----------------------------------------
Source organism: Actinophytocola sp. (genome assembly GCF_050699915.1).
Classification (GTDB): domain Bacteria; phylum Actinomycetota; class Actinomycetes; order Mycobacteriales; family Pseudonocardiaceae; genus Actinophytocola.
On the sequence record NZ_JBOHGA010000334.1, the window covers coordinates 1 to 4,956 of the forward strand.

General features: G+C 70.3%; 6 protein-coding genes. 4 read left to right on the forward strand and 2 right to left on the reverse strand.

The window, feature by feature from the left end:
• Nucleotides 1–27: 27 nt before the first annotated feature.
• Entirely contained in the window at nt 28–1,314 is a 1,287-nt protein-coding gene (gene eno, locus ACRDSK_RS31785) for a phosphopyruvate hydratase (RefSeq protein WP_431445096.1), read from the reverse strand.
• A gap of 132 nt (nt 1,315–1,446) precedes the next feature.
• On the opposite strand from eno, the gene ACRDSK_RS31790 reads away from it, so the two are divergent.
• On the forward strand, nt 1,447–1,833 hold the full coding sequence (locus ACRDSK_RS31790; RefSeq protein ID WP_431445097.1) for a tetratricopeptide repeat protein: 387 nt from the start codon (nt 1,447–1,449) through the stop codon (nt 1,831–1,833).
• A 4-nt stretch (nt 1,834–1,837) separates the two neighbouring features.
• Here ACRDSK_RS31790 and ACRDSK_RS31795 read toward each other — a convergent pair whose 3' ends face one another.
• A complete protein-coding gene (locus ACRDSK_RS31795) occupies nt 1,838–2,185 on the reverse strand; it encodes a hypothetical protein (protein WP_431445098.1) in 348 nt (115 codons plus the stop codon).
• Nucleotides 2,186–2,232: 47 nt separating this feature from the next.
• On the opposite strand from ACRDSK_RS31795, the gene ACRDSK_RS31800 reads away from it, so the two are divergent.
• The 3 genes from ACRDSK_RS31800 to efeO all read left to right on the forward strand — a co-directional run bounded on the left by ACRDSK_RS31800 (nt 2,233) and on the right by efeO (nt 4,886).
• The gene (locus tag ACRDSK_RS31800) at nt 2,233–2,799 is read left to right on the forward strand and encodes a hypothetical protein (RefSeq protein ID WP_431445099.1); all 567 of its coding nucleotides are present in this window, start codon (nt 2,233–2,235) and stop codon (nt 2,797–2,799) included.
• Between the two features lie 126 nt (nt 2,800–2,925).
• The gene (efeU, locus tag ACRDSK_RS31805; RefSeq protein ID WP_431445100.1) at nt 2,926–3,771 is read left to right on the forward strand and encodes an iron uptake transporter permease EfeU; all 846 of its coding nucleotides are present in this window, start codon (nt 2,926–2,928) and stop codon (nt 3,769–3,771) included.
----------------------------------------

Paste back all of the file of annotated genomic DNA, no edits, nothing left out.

Source organism: Actinophytocola sp. (genome assembly GCF_050699915.1).
Classification (GTDB): domain Bacteria; phylum Actinomycetota; class Actinomycetes; order Mycobacteriales; family Pseudonocardiaceae; genus Actinophytocola.
On the sequence record NZ_JBOHGA010000334.1, the window covers coordinates 1 to 4,956 of the forward strand.

General features: G+C 70.3%; 6 protein-coding genes. 4 read left to right on the forward strand and 2 right to left on the reverse strand.

The window, feature by feature from the left end:
• Nucleotides 1–27: 27 nt before the first annotated feature.
• Entirely contained in the window at nt 28–1,314 is a 1,287-nt protein-coding gene (gene eno, locus ACRDSK_RS31785) for a phosphopyruvate hydratase (RefSeq protein WP_431445096.1), read from the reverse strand.
• A gap of 132 nt (nt 1,315–1,446) precedes the next feature.
• On the opposite strand from eno, the gene ACRDSK_RS31790 reads away from it, so the two are divergent.
• On the forward strand, nt 1,447–1,833 hold the full coding sequence (locus ACRDSK_RS31790; RefSeq protein ID WP_431445097.1) for a tetratricopeptide repeat protein: 387 nt from the start codon (nt 1,447–1,449) through the stop codon (nt 1,831–1,833).
• A 4-nt stretch (nt 1,834–1,837) separates the two neighbouring features.
• Here ACRDSK_RS31790 and ACRDSK_RS31795 read toward each other — a convergent pair whose 3' ends face one another.
• A complete protein-coding gene (locus ACRDSK_RS31795) occupies nt 1,838–2,185 on the reverse strand; it encodes a hypothetical protein (protein WP_431445098.1) in 348 nt (115 codons plus the stop codon).
• Nucleotides 2,186–2,232: 47 nt separating this feature from the next.
• On the opposite strand from ACRDSK_RS31795, the gene ACRDSK_RS31800 reads away from it, so the two are divergent.
• The 3 genes from ACRDSK_RS31800 to efeO all read left to right on the forward strand — a co-directional run bounded on the left by ACRDSK_RS31800 (nt 2,233) and on the right by efeO (nt 4,886).
• The gene (locus tag ACRDSK_RS31800) at nt 2,233–2,799 is read left to right on the forward strand and encodes a hypothetical protein (RefSeq protein ID WP_431445099.1); all 567 of its coding nucleotides are present in this window, start codon (nt 2,233–2,235) and stop codon (nt 2,797–2,799) included.
• Between the two features lie 126 nt (nt 2,800–2,925).
• The gene (efeU, locus tag ACRDSK_RS31805; RefSeq protein ID WP_431445100.1) at nt 2,926–3,771 is read left to right on the forward strand and encodes an iron uptake transporter permease EfeU; all 846 of its coding nucleotides are present in this window, start codon (nt 2,926–2,928) and stop codon (nt 3,769–3,771) included.